Thankfully, Google realizes you don't want to get hacked.

Like many entrepreneurs, you probably use the Internet to carry out sensitive business activities such as banking, taxes and email. So it’s crucial to make sure the walls of the Web are as impenetrable as possible.

While Google can't prevent all potential nefarious Web behavior, it can at least patrol its own backyard. With this goal, Google is planning Pwnium 4, its fourth annual hacking contest, which targets its Chrome operating system.

The contest is expected to kick off during the CanSecWest security conference in Vancouver, from March 12 through the 14th.

Inspiring hackers to put up a fight, Google has offered a total of $2.7 million in cash prizes to those who manage to compromise a Chrome browser or device. To claim the money, a hacker will have to follow a long list of rules and go into detail about how they performed the exploit.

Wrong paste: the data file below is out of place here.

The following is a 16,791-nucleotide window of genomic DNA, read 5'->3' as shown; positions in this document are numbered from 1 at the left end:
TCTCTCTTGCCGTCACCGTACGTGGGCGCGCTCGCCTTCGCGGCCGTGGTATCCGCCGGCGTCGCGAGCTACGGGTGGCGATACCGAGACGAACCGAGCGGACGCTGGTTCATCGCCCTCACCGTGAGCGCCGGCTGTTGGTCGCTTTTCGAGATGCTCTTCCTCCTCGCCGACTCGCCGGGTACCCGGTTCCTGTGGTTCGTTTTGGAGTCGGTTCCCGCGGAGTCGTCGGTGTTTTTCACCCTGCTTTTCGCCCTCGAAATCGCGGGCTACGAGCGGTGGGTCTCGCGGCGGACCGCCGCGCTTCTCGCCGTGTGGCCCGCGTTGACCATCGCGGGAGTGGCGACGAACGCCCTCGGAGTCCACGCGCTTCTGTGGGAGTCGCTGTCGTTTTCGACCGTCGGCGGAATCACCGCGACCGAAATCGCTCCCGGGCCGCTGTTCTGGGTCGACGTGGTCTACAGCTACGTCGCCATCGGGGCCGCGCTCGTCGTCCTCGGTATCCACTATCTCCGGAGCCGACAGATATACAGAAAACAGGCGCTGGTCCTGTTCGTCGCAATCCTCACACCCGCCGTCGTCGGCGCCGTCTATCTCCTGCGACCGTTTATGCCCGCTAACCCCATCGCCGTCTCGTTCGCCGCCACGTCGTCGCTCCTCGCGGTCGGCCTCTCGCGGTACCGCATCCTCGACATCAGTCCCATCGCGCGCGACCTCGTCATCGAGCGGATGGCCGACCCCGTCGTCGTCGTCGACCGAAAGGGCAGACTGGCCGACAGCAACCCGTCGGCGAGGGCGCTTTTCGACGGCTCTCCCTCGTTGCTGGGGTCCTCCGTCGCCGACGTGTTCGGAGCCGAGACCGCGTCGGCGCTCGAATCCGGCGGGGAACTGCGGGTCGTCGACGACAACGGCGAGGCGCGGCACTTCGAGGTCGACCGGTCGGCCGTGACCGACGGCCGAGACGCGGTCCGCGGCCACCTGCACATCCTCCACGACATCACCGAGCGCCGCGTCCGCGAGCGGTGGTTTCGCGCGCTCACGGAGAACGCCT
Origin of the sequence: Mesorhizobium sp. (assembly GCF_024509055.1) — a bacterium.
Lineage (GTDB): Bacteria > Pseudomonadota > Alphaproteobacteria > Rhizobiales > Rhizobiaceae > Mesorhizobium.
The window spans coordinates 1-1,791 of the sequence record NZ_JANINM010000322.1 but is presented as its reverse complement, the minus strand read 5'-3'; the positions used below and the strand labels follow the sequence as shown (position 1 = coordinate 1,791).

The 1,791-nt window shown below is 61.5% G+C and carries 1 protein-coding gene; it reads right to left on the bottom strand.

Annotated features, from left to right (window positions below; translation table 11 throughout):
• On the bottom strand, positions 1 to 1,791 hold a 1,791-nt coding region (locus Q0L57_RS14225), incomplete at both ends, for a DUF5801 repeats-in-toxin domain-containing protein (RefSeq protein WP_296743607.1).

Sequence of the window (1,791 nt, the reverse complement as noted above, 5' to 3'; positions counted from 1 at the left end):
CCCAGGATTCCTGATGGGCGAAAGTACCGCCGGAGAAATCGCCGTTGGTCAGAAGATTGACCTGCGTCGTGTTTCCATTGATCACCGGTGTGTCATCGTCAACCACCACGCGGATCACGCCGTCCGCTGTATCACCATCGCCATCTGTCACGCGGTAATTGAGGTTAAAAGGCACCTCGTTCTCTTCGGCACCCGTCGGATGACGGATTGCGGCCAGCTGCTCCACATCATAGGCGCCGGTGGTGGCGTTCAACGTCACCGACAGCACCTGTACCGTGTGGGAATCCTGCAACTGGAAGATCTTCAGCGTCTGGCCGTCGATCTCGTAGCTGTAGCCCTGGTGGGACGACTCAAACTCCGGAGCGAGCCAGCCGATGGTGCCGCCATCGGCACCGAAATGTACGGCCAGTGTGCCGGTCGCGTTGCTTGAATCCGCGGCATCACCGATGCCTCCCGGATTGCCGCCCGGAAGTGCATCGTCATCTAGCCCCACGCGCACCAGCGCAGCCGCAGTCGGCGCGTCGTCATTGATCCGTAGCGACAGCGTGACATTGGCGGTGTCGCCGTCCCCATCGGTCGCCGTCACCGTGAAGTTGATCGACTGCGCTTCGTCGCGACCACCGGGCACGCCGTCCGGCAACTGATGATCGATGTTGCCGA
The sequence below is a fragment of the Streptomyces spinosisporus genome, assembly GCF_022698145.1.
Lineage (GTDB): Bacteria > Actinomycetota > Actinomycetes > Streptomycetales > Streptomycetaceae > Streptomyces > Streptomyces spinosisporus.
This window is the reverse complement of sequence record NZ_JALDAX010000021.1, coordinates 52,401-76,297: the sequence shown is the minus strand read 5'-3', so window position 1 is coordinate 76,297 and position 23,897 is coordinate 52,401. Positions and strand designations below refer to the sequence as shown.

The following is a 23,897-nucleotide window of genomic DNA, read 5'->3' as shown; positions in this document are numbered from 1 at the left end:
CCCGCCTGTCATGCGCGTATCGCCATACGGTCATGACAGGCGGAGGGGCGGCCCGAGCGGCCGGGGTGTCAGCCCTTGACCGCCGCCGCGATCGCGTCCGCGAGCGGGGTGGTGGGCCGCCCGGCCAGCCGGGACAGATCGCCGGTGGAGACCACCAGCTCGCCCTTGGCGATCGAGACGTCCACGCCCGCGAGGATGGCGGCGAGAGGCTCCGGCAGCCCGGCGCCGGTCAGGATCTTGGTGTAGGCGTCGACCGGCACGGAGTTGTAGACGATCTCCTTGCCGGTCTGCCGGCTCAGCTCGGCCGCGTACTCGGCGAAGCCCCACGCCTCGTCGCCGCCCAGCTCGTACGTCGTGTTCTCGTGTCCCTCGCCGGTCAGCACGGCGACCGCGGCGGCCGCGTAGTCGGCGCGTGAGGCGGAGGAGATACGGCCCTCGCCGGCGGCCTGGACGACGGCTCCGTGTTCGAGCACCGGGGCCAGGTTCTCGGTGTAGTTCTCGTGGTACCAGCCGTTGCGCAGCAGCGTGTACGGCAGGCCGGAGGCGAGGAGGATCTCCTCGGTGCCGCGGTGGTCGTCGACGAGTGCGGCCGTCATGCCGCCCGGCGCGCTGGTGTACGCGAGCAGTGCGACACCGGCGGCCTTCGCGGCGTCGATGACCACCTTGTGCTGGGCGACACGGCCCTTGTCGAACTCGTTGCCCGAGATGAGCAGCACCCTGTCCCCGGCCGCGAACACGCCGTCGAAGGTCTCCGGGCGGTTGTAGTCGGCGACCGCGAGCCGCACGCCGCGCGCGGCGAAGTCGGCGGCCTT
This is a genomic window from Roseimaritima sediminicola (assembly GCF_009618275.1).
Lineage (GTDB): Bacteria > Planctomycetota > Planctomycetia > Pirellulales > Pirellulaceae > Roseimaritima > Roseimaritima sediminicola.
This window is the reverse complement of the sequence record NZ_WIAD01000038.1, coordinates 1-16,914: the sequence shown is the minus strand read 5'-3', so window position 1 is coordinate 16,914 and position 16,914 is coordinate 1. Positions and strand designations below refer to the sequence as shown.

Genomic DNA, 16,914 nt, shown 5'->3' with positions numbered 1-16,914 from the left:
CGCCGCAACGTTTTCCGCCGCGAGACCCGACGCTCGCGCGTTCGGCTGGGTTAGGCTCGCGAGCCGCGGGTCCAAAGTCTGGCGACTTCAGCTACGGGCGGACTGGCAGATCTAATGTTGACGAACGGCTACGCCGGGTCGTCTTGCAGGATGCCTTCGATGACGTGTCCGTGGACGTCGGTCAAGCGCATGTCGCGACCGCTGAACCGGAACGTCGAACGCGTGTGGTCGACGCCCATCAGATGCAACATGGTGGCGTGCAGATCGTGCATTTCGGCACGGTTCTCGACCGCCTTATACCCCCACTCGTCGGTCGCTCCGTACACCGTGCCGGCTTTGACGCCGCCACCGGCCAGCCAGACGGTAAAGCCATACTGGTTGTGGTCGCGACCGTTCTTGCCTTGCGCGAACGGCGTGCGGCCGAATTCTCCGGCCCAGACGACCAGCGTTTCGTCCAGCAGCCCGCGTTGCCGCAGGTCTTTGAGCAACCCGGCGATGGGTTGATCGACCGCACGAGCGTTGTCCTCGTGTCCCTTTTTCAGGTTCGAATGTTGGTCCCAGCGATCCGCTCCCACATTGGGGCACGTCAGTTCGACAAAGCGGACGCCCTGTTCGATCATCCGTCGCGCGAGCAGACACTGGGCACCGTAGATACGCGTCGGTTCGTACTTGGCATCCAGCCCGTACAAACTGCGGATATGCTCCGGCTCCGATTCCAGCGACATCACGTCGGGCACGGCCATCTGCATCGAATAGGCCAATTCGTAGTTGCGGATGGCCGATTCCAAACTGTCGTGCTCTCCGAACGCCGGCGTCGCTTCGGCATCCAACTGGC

But why would Google want to challenge people to prove its products are fallible? Well, beyond protecting Chrome users, the contest does offer a nice little PR bump. Last year, there were no winning entries. So, kudos to Google. Still, hackers who identified a few necessary fixes did receive partial awards.

In 2010, the company established the ongoing Chromium Vulnerability Reward Program and has given away a total of $900,000 since. After Pwnium 3, they praised the program's success: "We’re itching to give more, as engaging the security community is one of the best ways to keep all Internet users safe."

Stay tuned to see what the hackers discover this March--your checking account might thank you.